Tariff Actions Resource Page
Visit our Tariff Actions Resource Page for information, deadlines and resource documents on the various U.S. tariff actions and the responses by the rest of the world.
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Press reports indicate that the World Trade Organization has again ruled against U.S. regulations on the country of origin labeling of meat products. The decision brings the U.S. one step closer to billions of dollars’ worth of retaliatory sanctions against its exports to Canada and Mexico.
The Better Work program presently encompasses more than 900 factories employing close to a million workers in Cambodia, Indonesia, Lesotho, Nicaragua, Jordan, Haiti, Bangladesh and Vietnam.
The “clear verdict,” said EU Trade Commissioner Karel De Gucht, is that “Argentina may not require local importers or foreign firms to accept various practices forced upon them by the Argentinean authorities as a condition for being allowed to import goods into the country.”
The Commission states that while the European Union common framework for customs risk management is firmly established, it needs to continue to adapt and develop to become more coherent, efficient and cost effective in identifying and supervising supply chain risks in a way that reflects continuing growth in the volume of global trade and the increasing complexity of the international supply chain.
The 27 articles of CAMEX Resolution #66/2014, which replace the nine articles of Resolution #17/2012, codify some of the practices already in place but also add stricter requirements for qualifying for Ex-Tarifário benefits.
The International Trade Commission has made available a document outlining 234 changes to the Harmonized Commodity Description and Coding System that World Customs Organization member countries will implement by Jan. 1, 2017.
A New Jersey-based distributor and marketer of electronics has agreed to pay $2.3 million to resolve allegations that it violated the Trade Agreements Act of 1979 by causing the submission of false claims for products sold to federal agencies.
The International Trade Commission received Aug. 18 on behalf of RevoLaze LLC and Technolines LLC a petition requesting that it institute a Section 337 patent infringement investigation regarding certain laser abraded denim garments.
Importers are growing increasingly concerned about an unexpected change in policy by U.S. Customs and Border Protection that limits their right to claim preferential treatment in certain instances. ST&R member Larry Ordet will conduct a webinar Aug. 27 to offer guidance to importers who find themselves in this seemingly no-win situation.
Bureau of Industry and Security officials speaking at the recent Update Conference on Export Controls and Policy gave an update on the agency’s export enforcement actions and offered recommendations on the steps exporters should be taking to ensure compliance.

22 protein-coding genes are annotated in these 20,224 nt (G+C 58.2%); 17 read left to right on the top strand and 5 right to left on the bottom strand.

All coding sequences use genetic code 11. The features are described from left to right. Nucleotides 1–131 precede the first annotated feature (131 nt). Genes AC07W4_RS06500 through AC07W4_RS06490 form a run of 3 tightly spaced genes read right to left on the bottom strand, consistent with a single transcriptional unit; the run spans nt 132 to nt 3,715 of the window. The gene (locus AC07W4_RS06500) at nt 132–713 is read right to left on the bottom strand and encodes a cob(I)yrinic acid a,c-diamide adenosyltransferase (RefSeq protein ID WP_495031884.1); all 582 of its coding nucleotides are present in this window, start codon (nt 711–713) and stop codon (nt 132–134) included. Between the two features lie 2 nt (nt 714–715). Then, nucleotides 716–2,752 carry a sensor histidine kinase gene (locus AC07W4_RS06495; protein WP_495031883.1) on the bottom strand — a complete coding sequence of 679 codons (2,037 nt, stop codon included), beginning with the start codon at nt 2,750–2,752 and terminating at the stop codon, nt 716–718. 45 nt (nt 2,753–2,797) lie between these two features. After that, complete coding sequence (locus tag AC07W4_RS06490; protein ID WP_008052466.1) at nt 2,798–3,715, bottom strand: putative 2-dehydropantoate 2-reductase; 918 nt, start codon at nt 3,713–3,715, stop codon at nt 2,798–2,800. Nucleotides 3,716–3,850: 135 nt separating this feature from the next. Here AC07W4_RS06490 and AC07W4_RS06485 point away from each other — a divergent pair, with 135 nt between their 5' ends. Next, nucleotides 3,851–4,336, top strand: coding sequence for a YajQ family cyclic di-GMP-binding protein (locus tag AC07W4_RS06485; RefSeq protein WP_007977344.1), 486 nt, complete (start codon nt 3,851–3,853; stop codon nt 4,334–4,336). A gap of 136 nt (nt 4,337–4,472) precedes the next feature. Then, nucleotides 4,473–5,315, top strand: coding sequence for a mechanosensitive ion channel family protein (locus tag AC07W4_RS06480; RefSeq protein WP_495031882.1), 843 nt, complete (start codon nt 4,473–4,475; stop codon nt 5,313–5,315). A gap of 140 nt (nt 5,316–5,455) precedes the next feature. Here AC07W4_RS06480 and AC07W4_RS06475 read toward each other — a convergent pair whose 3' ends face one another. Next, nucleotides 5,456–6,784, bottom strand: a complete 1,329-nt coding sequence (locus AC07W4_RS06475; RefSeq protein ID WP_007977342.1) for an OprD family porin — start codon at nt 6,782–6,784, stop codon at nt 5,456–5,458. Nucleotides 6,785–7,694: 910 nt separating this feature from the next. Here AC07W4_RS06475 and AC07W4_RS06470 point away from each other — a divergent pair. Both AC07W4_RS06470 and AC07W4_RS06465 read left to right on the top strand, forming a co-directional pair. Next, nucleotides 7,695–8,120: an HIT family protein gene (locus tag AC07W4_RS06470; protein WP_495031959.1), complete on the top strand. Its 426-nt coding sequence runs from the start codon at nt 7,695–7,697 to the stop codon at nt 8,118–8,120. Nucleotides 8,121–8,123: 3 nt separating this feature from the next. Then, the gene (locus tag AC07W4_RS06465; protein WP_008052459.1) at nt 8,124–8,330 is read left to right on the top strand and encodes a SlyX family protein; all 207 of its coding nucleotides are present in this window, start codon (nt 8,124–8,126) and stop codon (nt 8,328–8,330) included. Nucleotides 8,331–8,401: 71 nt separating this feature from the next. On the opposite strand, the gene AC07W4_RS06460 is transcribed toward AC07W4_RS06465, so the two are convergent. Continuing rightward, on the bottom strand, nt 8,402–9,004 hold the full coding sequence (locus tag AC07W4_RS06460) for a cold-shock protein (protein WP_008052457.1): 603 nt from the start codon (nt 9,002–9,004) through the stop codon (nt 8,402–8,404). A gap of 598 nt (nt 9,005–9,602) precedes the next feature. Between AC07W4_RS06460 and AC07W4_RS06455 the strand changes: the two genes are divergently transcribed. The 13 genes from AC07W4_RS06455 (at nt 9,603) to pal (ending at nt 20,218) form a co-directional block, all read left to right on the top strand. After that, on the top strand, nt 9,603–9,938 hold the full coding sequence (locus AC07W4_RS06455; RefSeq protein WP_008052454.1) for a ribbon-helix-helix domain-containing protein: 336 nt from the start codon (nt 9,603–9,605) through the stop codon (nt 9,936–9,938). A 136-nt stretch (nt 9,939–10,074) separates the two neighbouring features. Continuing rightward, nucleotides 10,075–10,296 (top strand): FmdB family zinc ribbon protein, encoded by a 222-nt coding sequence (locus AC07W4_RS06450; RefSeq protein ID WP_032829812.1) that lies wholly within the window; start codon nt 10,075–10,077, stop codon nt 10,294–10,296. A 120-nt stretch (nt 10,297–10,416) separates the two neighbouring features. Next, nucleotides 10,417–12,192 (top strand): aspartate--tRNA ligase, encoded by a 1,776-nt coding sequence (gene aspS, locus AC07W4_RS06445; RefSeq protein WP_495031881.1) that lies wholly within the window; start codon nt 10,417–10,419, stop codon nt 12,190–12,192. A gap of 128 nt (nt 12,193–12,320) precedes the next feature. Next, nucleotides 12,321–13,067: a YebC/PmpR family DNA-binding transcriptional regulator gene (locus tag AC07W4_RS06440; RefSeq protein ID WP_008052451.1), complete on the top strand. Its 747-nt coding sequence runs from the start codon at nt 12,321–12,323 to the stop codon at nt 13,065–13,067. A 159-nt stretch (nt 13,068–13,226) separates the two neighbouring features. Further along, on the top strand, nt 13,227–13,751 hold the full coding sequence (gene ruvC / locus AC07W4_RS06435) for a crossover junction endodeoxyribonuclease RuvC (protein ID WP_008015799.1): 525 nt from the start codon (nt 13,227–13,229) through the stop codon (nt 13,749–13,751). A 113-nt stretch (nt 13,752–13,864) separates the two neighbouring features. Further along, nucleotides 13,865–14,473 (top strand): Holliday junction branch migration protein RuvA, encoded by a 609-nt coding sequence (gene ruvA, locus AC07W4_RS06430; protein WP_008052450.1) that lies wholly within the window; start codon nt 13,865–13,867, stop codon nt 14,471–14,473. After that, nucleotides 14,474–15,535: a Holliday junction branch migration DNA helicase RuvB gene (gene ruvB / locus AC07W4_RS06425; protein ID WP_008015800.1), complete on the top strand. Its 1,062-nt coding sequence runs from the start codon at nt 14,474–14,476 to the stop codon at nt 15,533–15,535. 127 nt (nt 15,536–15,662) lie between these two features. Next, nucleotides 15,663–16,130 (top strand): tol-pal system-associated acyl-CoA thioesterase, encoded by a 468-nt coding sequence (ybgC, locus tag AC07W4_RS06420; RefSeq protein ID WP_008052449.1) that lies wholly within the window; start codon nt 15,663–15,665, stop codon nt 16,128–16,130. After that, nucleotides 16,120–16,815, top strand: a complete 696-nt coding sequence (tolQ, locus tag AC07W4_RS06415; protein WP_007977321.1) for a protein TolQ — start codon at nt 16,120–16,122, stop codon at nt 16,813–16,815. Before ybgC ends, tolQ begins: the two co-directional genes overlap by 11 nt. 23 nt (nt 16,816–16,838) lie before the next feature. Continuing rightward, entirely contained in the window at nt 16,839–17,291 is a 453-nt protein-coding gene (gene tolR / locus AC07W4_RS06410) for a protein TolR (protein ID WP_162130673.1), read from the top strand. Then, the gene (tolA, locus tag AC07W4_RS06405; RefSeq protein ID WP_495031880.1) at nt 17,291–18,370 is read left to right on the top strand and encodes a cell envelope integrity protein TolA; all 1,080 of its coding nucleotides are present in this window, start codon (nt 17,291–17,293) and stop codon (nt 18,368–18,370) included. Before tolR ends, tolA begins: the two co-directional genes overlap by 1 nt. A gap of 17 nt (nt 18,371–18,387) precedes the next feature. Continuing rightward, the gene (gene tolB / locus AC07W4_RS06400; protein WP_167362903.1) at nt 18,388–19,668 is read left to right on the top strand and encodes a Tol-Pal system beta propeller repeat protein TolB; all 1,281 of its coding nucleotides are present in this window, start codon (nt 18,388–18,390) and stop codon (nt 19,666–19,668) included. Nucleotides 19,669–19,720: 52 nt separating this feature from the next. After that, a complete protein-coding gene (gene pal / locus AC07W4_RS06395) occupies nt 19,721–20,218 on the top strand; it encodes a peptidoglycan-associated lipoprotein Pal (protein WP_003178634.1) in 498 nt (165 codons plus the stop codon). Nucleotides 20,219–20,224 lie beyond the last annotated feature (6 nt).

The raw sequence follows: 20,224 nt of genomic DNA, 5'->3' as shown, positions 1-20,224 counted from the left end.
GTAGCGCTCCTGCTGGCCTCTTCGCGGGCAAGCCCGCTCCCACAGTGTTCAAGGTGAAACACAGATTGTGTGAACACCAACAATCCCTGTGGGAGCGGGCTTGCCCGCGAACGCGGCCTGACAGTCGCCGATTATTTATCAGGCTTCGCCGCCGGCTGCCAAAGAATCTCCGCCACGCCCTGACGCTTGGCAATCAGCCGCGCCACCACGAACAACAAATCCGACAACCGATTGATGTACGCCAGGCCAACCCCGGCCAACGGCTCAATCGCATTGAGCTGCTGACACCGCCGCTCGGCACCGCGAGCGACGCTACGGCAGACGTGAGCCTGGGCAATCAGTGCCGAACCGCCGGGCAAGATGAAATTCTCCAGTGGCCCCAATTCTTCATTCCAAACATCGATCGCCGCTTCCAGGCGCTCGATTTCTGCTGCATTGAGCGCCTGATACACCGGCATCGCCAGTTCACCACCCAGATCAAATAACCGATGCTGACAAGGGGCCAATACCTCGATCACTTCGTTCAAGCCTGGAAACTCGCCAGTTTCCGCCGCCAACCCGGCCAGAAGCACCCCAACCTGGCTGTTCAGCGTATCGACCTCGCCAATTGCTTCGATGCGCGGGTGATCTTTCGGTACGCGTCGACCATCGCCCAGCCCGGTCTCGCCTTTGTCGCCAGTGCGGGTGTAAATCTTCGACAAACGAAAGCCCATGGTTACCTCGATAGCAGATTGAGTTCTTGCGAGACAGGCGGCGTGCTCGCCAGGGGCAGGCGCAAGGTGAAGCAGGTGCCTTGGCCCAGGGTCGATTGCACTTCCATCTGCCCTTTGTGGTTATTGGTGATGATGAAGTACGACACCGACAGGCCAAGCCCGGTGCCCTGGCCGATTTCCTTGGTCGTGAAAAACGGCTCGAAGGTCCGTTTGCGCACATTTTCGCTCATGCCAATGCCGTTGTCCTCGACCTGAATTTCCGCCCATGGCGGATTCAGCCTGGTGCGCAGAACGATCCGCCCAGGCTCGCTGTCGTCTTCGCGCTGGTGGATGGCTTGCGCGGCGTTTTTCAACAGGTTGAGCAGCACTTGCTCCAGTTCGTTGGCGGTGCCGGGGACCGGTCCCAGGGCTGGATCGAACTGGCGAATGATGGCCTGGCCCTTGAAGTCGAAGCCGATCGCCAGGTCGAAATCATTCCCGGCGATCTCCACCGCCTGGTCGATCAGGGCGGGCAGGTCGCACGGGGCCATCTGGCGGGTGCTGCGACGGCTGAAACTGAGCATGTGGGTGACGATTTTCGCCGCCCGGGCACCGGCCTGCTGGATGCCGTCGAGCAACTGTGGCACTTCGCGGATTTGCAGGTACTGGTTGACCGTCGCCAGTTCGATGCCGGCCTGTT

Senior Bureau of Industry and Security officials speaking at the agency’s recent Update Conference on Export Controls and Policy said efforts under the Export Control Reform are moving forward and having a number of short-term and, potentially, long-term beneficial effects.
The ban no longer applies to lobbyists who are appointed in a representative capacity, meaning that they are appointed for the express purpose of providing the views of a non-governmental entity, a recognizable group of persons or non-governmental entities (an industry sector, labor unions, environmental groups, etc.), or a state or local government.
Of particular importance is a new provision that requires importers in Puerto Rico to file an electronic “declaration of imports for use” with the Treasury Department through the new Integrated Merchant Portal (PICO), effective Aug. 1.
U.S. Customs and Border Protection issued a guidance letter to the ports Aug. 11 stating unequivocally that protests cannot be filed to make an initial Generalized System of Preferences or African Growth and Opportunity Act claim or a claim under a free trade agreement not included in 19 USC 1520(d).
The new measures include an EU ban on defense trade with Russia and on exports of dual-use goods to military end-users in that country, as well as restrictions by both sides on exports that could aid oil production in Russia.
The metals at issue are key inputs in a range of products, including hybrid car batteries, consumer electronics, wind turbines, energy-efficient lighting, steel, medical and water treatment equipment, auto parts and chemicals.
A recent change in practice by U.S. Customs and Border Protection is limiting the right of importers to claim preferential treatment under certain free trade agreements and the Generalized System of Preferences. A CBP public guidance document on this issue is expected in the near future, but in the meantime the change could result in unexpected costs for importers.
Some observers characterized the summit as an effort to help the U.S. catch up to competitors like China and the European Union and claim a share of one of the world’s fastest-growing markets.
This action mainly targets low-value (under US$200) purchases made over the Internet, especially on U.S.-based Web sites.